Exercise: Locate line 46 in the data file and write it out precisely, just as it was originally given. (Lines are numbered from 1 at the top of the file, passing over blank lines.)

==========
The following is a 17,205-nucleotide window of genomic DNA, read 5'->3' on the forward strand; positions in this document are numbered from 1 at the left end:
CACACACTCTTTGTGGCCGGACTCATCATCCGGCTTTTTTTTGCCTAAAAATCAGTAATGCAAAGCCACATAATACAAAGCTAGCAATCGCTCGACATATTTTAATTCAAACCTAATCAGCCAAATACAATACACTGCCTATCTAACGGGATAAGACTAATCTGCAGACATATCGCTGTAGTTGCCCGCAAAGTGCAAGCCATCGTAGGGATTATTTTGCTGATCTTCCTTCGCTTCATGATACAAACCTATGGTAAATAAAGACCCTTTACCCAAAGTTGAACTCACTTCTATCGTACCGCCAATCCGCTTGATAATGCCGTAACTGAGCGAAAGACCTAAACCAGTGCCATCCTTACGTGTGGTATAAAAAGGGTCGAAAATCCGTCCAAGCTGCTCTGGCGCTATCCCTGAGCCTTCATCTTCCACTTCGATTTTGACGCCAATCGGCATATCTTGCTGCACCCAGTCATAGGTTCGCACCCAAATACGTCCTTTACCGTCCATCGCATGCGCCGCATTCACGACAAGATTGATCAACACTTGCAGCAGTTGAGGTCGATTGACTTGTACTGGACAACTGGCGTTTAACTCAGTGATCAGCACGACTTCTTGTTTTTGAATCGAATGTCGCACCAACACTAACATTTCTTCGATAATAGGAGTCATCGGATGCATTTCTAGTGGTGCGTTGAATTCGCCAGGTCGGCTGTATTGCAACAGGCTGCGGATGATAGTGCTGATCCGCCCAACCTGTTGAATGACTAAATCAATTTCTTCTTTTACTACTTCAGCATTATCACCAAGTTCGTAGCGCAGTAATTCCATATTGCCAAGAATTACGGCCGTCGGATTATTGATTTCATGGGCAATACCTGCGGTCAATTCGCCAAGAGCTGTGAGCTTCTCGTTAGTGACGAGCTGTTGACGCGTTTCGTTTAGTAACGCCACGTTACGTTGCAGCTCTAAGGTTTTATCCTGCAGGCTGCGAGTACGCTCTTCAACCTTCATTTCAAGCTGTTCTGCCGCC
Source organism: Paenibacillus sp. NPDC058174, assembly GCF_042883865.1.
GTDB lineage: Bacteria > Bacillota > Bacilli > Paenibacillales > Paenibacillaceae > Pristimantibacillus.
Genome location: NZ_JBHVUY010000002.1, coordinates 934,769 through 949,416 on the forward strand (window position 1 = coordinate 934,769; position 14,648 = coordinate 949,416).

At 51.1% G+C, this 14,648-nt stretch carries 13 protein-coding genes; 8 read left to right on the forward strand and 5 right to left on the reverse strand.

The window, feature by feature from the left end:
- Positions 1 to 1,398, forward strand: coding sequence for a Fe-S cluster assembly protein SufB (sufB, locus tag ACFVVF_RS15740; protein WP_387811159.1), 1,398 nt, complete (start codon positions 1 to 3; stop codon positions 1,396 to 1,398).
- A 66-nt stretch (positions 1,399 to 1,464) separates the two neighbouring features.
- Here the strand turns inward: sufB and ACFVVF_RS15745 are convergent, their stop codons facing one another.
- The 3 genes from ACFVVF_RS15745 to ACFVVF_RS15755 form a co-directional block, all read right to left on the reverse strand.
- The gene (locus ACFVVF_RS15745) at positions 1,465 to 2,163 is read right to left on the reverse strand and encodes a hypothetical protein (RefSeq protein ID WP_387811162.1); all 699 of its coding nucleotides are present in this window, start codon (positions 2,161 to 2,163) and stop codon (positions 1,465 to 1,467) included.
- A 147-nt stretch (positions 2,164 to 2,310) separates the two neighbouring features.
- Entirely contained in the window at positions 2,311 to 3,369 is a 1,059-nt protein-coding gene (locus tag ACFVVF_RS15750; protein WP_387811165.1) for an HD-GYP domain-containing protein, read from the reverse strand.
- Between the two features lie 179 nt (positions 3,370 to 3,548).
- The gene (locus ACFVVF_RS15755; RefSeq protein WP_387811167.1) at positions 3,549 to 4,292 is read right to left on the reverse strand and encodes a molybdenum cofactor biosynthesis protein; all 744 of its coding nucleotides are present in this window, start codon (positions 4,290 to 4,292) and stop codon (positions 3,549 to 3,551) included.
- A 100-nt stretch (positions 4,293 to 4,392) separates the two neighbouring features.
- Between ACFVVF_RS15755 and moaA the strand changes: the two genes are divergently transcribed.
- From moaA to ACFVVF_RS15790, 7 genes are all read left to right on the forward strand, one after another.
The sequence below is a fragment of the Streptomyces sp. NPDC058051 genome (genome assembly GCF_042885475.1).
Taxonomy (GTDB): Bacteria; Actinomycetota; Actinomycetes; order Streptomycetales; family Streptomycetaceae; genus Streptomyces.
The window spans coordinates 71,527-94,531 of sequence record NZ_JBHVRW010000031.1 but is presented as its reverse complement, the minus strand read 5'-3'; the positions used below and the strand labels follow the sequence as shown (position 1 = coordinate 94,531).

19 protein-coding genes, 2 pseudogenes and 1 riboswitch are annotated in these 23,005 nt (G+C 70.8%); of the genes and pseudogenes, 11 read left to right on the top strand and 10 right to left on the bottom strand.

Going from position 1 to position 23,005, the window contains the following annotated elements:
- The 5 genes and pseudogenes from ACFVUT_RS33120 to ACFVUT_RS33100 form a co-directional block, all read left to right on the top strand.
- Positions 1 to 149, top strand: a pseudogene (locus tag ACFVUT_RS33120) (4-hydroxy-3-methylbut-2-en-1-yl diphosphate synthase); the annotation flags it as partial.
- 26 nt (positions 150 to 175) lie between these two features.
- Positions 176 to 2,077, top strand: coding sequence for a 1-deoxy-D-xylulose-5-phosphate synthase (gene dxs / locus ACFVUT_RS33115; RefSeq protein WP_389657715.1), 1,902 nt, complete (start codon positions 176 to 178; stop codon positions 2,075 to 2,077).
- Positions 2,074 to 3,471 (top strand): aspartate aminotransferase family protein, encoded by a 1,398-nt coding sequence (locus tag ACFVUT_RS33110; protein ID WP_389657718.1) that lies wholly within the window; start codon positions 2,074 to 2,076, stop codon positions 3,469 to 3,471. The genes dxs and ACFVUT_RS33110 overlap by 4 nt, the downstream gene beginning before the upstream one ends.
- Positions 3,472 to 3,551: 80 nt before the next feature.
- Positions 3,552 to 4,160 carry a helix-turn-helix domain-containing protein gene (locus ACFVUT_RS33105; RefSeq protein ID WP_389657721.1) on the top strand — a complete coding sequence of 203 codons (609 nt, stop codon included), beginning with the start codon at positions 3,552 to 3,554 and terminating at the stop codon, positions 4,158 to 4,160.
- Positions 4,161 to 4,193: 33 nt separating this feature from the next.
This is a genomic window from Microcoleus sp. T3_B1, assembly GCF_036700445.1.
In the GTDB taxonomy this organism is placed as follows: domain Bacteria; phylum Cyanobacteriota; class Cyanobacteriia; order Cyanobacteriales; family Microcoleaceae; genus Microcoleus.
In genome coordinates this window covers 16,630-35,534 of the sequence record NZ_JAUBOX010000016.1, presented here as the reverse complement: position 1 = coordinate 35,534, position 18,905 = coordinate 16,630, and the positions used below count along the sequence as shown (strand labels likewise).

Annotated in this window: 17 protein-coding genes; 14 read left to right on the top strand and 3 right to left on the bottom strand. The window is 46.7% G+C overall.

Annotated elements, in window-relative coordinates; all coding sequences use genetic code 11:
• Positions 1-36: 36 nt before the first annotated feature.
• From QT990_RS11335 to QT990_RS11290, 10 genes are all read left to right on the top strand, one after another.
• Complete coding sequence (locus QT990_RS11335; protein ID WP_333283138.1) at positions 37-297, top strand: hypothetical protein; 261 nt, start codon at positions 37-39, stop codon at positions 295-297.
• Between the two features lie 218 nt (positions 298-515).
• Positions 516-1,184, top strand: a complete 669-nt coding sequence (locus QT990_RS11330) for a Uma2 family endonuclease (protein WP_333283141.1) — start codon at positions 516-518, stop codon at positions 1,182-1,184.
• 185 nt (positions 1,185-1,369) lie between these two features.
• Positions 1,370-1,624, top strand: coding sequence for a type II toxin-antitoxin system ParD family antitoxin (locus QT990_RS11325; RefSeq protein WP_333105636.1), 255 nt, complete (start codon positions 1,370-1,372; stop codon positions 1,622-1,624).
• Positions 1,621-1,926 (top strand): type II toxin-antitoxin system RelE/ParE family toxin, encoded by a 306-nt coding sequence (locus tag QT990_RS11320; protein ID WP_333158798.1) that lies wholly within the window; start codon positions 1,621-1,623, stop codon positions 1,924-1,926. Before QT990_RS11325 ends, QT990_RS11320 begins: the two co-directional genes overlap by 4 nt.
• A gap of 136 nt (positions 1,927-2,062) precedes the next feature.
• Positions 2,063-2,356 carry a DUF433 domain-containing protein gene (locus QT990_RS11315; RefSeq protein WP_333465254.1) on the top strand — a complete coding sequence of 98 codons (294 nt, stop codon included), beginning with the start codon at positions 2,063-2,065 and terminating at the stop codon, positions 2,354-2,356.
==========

• A gap of 136 nt (positions 1,927-2,062) precedes the next feature.